Since 1998, elementary school principal Joan Frisicano has advocated opening a Sag Harbor pre-kindergarten program. Over the years, she saw neighboring school districts like Southampton, East Hampton and even Amagansett set up their own pre-k curriculums, but year after year the village functioned without a program. In Sag Harbor, it seems covering the initial costs for pre-k — priced roughly at $260,000 — was a hard sell to village taxpayers.
Â In 2008, Frisicano believed some federal Universal Pre-Kindergarten (UPK) funds would open up to the school district, but she faced another hurdle: finding room to accommodate the three and four-year-old students. With classroom space at a premium in the elementary school, Frisicano researched possible locations and seemed to find a perfect match at the Bridgehampton School.
Â Sag Harbor School Superintendent Dr. John Gratto said in the past few months, the two school districts have been analyzing ways to share and economize services by working together. Running a joint pre-k program was one such idea Dr. Gratto discussed with Bridgehampton School’s superintendent Dr. Dianne Youngblood and principal Jack Pryor in the beginning of April.
Â “Bridgehampton has the space and they currently have a program with a small number of students … They can accommodate more children,” said Frisicano during a presentation to the Sag Harbor School Board on Wednesday, April 22. Based on current kindergarten enrollment, Frisicano added that she believes Sag Harbor has roughly 65 children who would be eligible for a pre-k program in the next couple of years.
Â “We found that the foundation of our pre-k curriculum was very similar to the curriculum at Sag Harbor,” said Bridgehampton School Principal Jack Pryor in an interview on Monday. “Joan [Frisicano] and I have a similar education philosophy.”
Â Bridgehampton runs a half-day pre-k program for three-year-olds and a full day program for four-year-olds. There are currently 13 children enrolled in the program and Pryor said the school has the capacity to absorb 20 additional students. Pryor and Frisicano have discussed the idea of scheduling two sessions for a joint pre-k course. One class with eight students would be held in the morning, and the other session with 12 students would be held in the afternoon.
Â Currently, the Bridgehampton school funds the pre-k program through the budget, but would be willing to apply for UPK monies jointly with the Sag Harbor School District.
Â “We are allowed to file a joint application … UPK was very excited,” reported Pryor. “That is the kind of program they hope to get started — a collaborative program where the money is crossing district lines.”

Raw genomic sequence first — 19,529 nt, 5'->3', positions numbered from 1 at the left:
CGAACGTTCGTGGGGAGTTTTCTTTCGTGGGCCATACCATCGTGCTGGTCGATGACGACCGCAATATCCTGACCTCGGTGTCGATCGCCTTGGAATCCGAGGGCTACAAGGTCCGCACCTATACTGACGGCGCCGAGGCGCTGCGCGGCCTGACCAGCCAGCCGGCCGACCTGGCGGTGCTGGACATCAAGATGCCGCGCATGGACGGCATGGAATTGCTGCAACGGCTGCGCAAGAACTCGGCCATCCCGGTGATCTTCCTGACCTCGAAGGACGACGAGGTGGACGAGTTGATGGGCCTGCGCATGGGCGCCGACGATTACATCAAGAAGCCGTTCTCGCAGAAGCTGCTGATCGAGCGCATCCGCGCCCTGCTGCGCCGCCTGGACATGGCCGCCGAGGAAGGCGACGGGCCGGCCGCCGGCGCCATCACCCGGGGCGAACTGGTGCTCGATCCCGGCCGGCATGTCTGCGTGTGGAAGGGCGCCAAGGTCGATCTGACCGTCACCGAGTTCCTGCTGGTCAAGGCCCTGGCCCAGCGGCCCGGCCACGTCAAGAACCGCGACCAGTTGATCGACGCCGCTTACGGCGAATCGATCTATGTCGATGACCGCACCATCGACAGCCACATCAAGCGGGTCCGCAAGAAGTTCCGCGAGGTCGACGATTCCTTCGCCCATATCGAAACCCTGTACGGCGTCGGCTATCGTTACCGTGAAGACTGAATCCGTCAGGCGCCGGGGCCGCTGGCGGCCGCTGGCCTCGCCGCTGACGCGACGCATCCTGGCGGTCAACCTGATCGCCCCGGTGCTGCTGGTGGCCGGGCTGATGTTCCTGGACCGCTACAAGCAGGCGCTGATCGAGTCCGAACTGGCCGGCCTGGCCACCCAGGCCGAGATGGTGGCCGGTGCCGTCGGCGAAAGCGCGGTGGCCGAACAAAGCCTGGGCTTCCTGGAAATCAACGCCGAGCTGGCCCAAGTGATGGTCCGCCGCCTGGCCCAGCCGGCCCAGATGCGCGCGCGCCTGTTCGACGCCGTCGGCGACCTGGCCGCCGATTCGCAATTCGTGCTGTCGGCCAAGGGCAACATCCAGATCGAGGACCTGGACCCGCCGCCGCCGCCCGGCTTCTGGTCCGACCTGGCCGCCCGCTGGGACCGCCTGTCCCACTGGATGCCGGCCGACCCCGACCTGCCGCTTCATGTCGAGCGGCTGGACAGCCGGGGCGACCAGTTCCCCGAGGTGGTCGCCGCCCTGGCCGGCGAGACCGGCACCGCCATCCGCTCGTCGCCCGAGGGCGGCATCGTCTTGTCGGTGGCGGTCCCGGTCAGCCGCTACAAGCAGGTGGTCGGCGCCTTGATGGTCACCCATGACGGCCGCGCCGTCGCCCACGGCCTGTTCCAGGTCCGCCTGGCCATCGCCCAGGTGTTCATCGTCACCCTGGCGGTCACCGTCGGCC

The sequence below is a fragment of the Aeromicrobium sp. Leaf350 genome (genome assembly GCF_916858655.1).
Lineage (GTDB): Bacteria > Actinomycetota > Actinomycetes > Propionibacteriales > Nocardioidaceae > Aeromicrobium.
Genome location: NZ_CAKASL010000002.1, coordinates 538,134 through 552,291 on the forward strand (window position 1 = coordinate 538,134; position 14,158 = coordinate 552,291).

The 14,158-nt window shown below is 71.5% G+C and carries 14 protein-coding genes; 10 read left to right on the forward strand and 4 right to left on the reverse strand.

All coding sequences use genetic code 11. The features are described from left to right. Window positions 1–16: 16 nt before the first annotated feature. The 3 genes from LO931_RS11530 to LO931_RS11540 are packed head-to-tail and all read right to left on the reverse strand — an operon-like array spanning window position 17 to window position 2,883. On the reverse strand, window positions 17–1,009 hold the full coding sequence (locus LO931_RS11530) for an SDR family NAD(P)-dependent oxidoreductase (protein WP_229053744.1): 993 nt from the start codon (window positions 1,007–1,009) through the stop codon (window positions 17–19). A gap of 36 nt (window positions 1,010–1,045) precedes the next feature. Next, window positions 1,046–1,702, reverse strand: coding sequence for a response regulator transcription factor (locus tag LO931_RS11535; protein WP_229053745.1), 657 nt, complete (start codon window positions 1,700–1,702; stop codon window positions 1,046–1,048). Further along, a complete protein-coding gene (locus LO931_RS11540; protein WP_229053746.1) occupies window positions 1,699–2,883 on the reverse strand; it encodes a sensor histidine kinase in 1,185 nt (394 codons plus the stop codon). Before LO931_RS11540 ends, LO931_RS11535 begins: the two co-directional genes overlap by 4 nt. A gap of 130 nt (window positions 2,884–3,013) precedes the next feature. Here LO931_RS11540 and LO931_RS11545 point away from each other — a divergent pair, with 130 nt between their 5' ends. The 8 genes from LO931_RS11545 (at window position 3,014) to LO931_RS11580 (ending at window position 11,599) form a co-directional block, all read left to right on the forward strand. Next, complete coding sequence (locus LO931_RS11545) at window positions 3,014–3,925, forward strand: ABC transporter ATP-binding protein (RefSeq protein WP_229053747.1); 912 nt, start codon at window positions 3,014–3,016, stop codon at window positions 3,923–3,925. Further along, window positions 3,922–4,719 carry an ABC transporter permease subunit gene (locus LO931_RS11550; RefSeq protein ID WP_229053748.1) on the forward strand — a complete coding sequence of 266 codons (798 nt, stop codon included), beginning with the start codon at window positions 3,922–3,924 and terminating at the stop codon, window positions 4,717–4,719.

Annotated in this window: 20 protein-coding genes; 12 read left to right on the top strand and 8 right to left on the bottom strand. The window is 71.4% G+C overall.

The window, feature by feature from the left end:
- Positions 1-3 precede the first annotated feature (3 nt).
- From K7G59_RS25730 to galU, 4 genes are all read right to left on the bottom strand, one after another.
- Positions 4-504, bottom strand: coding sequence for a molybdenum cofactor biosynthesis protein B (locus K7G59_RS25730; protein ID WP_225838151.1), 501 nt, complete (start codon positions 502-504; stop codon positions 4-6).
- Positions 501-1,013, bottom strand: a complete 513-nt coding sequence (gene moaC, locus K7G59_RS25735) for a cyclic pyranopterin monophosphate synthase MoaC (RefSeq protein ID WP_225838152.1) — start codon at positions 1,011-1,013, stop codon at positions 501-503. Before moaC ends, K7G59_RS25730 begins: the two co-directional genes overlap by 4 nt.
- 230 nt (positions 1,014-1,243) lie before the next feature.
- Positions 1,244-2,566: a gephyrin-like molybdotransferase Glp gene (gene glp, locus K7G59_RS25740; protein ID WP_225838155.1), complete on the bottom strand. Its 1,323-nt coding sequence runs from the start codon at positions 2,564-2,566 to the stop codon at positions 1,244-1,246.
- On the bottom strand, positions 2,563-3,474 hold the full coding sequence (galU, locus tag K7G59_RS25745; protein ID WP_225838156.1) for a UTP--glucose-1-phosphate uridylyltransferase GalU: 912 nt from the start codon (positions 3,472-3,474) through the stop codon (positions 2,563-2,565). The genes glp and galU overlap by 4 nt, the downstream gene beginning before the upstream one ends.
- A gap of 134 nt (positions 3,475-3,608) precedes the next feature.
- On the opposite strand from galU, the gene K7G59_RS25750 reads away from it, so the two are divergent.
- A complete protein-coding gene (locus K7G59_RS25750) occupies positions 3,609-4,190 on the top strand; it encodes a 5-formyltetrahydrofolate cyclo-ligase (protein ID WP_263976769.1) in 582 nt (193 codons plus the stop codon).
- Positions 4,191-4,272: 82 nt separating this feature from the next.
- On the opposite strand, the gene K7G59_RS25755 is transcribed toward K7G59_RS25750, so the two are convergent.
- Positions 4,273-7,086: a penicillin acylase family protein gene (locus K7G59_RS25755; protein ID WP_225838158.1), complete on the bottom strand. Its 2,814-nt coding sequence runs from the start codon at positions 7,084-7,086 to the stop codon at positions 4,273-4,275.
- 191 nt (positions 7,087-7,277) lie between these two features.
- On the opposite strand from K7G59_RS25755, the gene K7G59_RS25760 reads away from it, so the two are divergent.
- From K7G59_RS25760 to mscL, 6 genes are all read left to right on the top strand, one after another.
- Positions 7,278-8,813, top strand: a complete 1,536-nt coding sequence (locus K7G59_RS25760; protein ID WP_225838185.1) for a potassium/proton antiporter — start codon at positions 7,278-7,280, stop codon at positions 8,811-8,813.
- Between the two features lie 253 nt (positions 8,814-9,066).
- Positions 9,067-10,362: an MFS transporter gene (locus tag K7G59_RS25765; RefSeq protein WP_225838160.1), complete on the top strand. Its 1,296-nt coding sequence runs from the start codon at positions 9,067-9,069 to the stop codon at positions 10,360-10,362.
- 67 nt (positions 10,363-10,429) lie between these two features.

Â But state UPK representatives recently relayed word to Frisicano that resources for start-up pre-k programs have already dried up and UPK can’t provide adequate funding for the 2009-2010 school year. In the past, UPK offered the school district $2,700 per child, but capped the number of eligible students at 20.
Â “UPK has a lottery program [for the 20 children]. So you are pulling names out of a hat,” said Frisicano. “Other districts have told me it’s quite a scene when they do that.”
Â “That seems counterproductive,” said school board president Walter Wilcoxen at the meeting.
Â Although the school district has previously balked at funding the pre-k program, PTA president Chris Tice asked at the meeting if the creation of such a program would end up saving the district money in the long term.
Â “Research shows that the earlier we can get kids into the system, it will save us dollars as they go through the system … The earlier you can catch a [learning] difficulty the earlier you can remediate it,” said Frisicano.
Â She added that children who enter kindergarten with learning or language difficulties often need academic intervention, at the expense of the school district, further down the road.
Â Considering annual increases in operating costs, curtailing the budget is a pressing issue for school officials on the East End. As many local schools cover a small geographic area and support a modest student body, Dr. Gratto noted that sharing services is a viable way to maintain program value while reducing spending.
Â “By sharing services with Bridgehampton we can offer high quality service at a lesser cost to the district,” said Dr. Gratto.
Â So far Dr. Gratto, Dr. Youngblood and Pryor have discussed eight separate ideas for consolidating services, including creating a joint pre-k program, employing a technology coordinator and director of special education for both districts, and sharing fields and academic programs. In addition, Bridgehampton was looking into hiring Sag Harbor to prepare its food, as the school now contracts with an outside company to do so. Gratto admitted, however, that the school doesn’t currently have the capacity to provide meals for both schools.
Â “We have talked with Bridgehampton about sharing a number of services but we haven’t found a match yet,” reported Dr. Gratto. “None of the points we discussed will work out for various reasons — at least not in the near future.”
Â In terms of forming a district partnership, Pryor seems to be on the same page as Dr. Gratto.
Â “Districts on the East End need to work together,” said Pryor. “The economy is down … Taxes are up … We need to be more fiscally responsible. Rather than trying to be an all inclusive district [who offers everything], why don’t we share what we have?”